How is Pectin Pushing the Way the Food Industry Talks About Sustainability?
The demand for fiber has never been higher than it is at the moment. Fiber is constantly being added to various end applications, but it has a negative impact on the texture of food products. As a result, Pectin, a naturally occurring hydrocolloid found in fruits (apples and citrus peels), is used to enhance the sensory impact of a product. The ingredient provides gelation, desired texture, viscosity, and protein stability, as well as a significant soluble fiber effect.
Pectin was traditionally used in high-sugar foods such as jam. The shift, however, is clearly moving towards a broad range of applications in order to meet changing consumer trends and needs.
Cargill introduced Unipectine LMCplus, a line of LM conventional (LMC) pectins, earlier this month. The product adds a distinct texture to low-sugar fruit-filled foods like jam and baked fruit fillings. Cargill also plans to expand the line to include dairy and fruit yogurt categories by early 2024. A new plant is also established to push the initiative a bit more extensively, which will run at 50% additional capacity than the other Cargill plants.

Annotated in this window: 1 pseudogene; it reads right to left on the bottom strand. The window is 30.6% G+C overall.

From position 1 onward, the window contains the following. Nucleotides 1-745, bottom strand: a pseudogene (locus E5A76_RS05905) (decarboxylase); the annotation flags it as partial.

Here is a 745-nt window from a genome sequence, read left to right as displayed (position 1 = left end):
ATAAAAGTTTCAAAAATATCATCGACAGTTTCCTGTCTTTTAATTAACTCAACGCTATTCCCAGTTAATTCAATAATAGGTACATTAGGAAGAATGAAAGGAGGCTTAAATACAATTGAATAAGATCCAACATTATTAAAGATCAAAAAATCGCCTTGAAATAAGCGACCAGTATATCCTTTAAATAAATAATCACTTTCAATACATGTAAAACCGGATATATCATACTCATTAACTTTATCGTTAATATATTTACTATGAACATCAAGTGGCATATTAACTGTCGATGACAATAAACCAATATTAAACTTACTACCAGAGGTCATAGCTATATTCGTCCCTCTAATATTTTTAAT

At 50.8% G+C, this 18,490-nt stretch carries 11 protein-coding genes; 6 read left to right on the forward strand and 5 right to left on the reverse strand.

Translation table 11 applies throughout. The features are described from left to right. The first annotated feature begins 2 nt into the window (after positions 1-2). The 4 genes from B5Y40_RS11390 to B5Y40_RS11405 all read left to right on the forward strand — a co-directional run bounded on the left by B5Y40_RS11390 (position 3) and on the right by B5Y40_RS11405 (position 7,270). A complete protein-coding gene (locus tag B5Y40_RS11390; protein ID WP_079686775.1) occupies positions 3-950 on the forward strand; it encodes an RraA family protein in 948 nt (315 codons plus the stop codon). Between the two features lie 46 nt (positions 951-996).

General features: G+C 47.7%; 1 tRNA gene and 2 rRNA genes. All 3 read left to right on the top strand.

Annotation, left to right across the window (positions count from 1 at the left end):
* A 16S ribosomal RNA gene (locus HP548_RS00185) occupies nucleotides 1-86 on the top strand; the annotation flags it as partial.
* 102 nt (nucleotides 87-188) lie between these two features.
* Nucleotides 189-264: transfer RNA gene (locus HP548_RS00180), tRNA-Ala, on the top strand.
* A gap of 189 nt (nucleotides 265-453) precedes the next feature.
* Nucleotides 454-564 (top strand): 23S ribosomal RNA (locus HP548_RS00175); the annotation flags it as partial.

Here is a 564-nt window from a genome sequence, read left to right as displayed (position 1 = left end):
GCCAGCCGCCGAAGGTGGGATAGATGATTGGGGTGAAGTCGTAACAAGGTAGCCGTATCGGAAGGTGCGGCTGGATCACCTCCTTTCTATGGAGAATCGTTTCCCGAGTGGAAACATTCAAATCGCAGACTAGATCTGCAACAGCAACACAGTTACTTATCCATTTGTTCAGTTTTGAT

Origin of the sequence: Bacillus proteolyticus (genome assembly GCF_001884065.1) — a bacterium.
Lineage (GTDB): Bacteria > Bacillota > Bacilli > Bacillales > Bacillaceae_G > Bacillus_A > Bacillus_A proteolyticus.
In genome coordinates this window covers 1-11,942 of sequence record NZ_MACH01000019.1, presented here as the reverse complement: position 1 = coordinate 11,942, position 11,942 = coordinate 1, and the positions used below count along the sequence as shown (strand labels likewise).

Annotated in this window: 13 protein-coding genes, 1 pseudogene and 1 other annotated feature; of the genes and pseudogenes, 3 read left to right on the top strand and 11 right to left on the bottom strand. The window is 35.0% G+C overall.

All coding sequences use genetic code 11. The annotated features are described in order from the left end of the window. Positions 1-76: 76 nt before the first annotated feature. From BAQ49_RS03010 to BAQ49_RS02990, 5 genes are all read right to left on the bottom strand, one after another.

CP Kelco also added GENU® Pectin YM-SAL 200 to its natural ingredient portfolio two years ago. They claimed it was a better-stabilizing solution, giving buttermilk a longer shelf life and the saltier flavor that consumers prefer. The ingredient prevents protein aggregation and a gritty texture caused by buttermilk’s high salt content.
Pectin is now no longer only found in traditional foods. It has already entered the low-sugar market and has the potential to get the attention of other players around the world for more such initiatives. It will be interesting to see how similar ingredients such as polydextrose, gum acacia, and others will position themselves in the competitive market alongside pectin in the future.